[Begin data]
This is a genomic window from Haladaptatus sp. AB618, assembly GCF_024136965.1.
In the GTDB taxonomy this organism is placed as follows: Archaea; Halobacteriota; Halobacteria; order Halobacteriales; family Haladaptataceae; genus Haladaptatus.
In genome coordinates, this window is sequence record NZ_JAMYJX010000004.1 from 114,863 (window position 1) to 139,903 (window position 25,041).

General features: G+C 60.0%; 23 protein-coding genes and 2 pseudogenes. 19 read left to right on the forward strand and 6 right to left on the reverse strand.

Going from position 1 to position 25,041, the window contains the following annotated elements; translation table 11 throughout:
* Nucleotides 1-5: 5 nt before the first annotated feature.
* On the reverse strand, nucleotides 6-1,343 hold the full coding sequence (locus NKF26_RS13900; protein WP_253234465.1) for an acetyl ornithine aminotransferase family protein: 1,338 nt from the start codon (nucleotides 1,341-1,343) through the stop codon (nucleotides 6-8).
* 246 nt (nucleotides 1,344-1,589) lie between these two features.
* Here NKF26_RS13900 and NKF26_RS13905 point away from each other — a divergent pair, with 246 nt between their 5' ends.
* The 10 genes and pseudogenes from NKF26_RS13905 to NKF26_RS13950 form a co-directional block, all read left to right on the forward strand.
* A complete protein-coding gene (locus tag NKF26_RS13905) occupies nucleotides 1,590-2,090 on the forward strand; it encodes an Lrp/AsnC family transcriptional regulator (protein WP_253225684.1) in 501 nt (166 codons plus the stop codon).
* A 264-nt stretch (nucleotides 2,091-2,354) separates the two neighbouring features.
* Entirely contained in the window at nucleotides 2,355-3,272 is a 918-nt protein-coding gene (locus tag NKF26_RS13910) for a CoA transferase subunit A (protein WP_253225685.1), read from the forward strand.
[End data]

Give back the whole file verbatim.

This is a genomic window from Haladaptatus sp. AB618, assembly GCF_024136965.1.
In the GTDB taxonomy this organism is placed as follows: Archaea; Halobacteriota; Halobacteria; order Halobacteriales; family Haladaptataceae; genus Haladaptatus.
In genome coordinates, this window is sequence record NZ_JAMYJX010000004.1 from 114,863 (window position 1) to 139,903 (window position 25,041).

General features: G+C 60.0%; 23 protein-coding genes and 2 pseudogenes. 19 read left to right on the forward strand and 6 right to left on the reverse strand.

Going from position 1 to position 25,041, the window contains the following annotated elements; translation table 11 throughout:
* Nucleotides 1-5: 5 nt before the first annotated feature.
* On the reverse strand, nucleotides 6-1,343 hold the full coding sequence (locus NKF26_RS13900; protein WP_253234465.1) for an acetyl ornithine aminotransferase family protein: 1,338 nt from the start codon (nucleotides 1,341-1,343) through the stop codon (nucleotides 6-8).
* 246 nt (nucleotides 1,344-1,589) lie between these two features.
* Here NKF26_RS13900 and NKF26_RS13905 point away from each other — a divergent pair, with 246 nt between their 5' ends.
* The 10 genes and pseudogenes from NKF26_RS13905 to NKF26_RS13950 form a co-directional block, all read left to right on the forward strand.
* A complete protein-coding gene (locus tag NKF26_RS13905) occupies nucleotides 1,590-2,090 on the forward strand; it encodes an Lrp/AsnC family transcriptional regulator (protein WP_253225684.1) in 501 nt (166 codons plus the stop codon).
* A 264-nt stretch (nucleotides 2,091-2,354) separates the two neighbouring features.
* Entirely contained in the window at nucleotides 2,355-3,272 is a 918-nt protein-coding gene (locus tag NKF26_RS13910) for a CoA transferase subunit A (protein WP_253225685.1), read from the forward strand.